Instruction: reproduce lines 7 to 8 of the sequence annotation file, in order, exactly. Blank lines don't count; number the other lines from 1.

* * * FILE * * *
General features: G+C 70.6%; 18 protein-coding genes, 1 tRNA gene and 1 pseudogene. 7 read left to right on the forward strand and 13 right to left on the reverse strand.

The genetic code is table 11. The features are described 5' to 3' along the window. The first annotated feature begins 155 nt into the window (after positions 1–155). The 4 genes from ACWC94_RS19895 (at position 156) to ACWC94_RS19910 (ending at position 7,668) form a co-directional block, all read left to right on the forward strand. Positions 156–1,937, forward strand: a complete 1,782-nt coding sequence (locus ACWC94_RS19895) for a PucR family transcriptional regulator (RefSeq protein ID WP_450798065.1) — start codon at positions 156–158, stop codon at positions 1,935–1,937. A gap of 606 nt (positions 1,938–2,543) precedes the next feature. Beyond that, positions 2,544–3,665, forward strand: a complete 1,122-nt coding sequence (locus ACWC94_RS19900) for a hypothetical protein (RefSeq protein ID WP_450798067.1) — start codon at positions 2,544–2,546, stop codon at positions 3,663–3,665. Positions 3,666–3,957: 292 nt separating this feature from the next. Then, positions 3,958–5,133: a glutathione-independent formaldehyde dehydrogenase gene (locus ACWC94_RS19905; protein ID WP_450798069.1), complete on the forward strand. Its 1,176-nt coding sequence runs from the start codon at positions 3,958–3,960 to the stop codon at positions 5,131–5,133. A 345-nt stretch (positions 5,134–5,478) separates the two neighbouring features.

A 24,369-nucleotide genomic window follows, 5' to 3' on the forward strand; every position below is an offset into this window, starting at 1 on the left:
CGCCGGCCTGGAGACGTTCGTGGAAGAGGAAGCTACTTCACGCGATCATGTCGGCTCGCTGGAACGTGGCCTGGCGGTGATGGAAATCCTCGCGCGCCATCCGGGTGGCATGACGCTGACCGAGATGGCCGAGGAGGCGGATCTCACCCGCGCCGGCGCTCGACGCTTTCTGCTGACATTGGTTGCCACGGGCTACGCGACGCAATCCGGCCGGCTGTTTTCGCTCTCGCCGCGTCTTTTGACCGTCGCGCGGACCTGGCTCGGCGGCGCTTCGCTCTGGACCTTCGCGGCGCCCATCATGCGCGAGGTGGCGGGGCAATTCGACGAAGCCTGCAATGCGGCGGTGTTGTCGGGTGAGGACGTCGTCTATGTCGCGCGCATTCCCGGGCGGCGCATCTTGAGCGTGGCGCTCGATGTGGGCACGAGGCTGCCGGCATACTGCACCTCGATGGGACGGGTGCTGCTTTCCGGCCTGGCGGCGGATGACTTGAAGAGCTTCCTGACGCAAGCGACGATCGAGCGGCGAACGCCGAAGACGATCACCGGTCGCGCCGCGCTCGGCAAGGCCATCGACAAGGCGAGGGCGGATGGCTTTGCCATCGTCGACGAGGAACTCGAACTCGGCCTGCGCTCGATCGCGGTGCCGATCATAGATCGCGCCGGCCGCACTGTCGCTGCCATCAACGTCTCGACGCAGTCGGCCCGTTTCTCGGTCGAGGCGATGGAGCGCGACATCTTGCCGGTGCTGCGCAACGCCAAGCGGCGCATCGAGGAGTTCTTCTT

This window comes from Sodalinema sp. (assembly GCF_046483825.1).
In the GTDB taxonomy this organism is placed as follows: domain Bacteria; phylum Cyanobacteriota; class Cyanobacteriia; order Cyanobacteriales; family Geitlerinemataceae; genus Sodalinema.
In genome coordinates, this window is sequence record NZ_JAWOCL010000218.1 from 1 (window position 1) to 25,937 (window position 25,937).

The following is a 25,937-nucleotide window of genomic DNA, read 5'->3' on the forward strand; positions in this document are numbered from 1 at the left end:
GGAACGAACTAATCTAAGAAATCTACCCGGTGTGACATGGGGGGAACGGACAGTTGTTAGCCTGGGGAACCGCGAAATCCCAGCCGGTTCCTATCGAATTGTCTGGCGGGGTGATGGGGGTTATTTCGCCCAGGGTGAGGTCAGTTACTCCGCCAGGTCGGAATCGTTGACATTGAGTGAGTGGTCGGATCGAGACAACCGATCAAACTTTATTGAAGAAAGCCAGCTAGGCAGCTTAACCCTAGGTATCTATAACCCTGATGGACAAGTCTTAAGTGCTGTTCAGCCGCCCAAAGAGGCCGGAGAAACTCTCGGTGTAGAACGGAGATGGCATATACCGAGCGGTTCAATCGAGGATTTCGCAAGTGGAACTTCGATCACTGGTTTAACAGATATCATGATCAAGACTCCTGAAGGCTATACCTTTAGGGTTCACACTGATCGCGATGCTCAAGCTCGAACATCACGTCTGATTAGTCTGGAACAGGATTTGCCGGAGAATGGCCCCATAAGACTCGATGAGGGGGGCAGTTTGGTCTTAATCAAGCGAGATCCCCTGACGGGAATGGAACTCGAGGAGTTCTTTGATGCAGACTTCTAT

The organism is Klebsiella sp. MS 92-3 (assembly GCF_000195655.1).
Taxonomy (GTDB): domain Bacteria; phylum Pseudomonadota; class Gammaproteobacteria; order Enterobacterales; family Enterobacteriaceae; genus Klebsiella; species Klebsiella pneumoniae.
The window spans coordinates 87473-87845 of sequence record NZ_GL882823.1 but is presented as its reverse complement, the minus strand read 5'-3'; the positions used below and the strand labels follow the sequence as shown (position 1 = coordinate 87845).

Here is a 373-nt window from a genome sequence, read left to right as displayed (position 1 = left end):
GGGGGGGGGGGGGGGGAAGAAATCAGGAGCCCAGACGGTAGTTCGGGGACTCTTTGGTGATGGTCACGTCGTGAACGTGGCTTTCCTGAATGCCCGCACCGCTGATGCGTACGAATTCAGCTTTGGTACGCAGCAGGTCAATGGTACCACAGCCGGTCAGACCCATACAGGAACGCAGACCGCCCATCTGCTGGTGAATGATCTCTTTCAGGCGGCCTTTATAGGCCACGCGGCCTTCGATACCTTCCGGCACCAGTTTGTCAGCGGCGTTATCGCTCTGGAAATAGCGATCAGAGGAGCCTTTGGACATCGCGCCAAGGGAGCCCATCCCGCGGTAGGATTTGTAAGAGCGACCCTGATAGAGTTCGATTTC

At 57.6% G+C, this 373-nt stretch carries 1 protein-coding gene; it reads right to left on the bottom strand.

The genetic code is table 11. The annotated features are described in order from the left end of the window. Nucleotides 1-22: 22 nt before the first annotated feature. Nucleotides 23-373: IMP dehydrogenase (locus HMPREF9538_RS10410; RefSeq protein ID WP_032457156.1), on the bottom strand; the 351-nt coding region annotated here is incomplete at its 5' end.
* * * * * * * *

In genome coordinates, this window is sequence record NZ_JAWOCL010000218.1 from 1 (window position 1) to 25,937 (window position 25,937).

The following is a 25,937-nucleotide window of genomic DNA, read 5'->3' on the forward strand; positions in this document are numbered from 1 at the left end: